3. In terms of graphic design, unless you have a lot of experience with laying out books, I would recommend looking at design magazines or books, and copying the layout. This includes similar typefaces which are clear and not too stylised. The coloured banners on the left are a distraction and are giving you too much opportunity for written content. Let the pages breath and make some room for white space.

At a first glimpse, your portfolio doesn't really communicate very much. On a second look, there are some wonderful drawings and models. You need to edit out what's not important. Don't make the review panel have to look twice. It's up to you to decide what communicate's a project's intent most clearly.

Best of luck, and be confident. I know many people who improved their portfolio and managed to get admitted to the same schools the following year!

Jun 4, 20 8:01 am  · 
2  · 

Hi Ando, I am so grateful for your time to provide this very detailed feedback!! 

 Looking at my portfolio while reading all your points make so much sense. Your first point had such an interesting perspective about showing the reader that I do understand the context with a shorter and concise description. For the project provided in page 15 and 16 that you mentioned, would you recommend taking out such a project?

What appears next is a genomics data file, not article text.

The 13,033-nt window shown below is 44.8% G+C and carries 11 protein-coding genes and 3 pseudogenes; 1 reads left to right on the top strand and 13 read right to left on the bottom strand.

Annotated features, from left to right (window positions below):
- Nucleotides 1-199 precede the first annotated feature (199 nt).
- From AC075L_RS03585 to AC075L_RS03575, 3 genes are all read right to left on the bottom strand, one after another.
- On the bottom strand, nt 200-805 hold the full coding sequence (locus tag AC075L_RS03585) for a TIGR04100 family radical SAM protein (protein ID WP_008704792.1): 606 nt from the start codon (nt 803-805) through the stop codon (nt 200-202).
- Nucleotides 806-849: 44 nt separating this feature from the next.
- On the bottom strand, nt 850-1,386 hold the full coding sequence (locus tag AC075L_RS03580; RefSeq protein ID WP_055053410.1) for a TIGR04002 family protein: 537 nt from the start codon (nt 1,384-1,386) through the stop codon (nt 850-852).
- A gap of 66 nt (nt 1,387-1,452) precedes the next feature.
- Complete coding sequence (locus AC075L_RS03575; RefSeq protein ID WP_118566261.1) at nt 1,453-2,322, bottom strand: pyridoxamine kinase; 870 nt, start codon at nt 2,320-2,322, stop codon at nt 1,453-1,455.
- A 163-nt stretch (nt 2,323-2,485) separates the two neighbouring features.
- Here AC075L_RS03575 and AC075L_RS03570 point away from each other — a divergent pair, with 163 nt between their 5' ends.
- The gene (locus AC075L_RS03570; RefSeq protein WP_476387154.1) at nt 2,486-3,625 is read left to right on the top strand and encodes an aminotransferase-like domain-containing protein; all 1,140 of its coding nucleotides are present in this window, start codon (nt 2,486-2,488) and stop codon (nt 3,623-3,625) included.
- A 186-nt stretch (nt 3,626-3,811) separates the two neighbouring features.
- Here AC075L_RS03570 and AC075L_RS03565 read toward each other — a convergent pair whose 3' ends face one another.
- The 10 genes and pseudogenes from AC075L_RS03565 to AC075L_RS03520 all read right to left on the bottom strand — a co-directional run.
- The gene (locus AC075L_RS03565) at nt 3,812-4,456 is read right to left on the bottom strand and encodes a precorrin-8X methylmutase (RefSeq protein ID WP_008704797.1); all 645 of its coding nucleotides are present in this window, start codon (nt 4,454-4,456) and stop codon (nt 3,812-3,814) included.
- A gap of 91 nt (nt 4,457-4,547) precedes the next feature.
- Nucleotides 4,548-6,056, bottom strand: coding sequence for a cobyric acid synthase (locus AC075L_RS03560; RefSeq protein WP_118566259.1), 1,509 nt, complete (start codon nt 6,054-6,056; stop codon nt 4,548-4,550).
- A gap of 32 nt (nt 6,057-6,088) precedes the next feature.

The point was to communicate poster presentation and graphic design skills? Your question 'What drawings can survive on their own and have opportunity to generate thought and discussion?' is such a good point and I definitely have not given this much thought, which has lead to a portfolio with minimal white space and no hierarchy. 

 This is amazing advice and I will be incorporating all your comments, thank you! You have given me more confidence and I am truly grateful :)

Jun 10, 20 12:24 pm  · 
1  · 

Glad to help!

I understand now that this was a poster design project on pages 15/16; note how I didn't read what was in the banner on the left which means someone judging your portfolio is also unlikely to. 

I don't think this skill would be of much interest to a university panel in architecture. I actually get frustrated that universities give students the task of designing a poster when it is not part of visual communication or graphic design degree. It is a highly specialised task and never looks very good unless it is done by someone specifically trained to do it. I would most definitely leave it out. Know where your skills lie!

Jun 10, 20 12:34 pm  · 

Thats a good point, looking back, I would say those two pages would be my most densely populated ones and having those bold colors does drag the eye straight to looking at the poster as a big stand-alone piece. 

Your second point is very interesting I agree! 

Jun 10, 20 12:44 pm  ·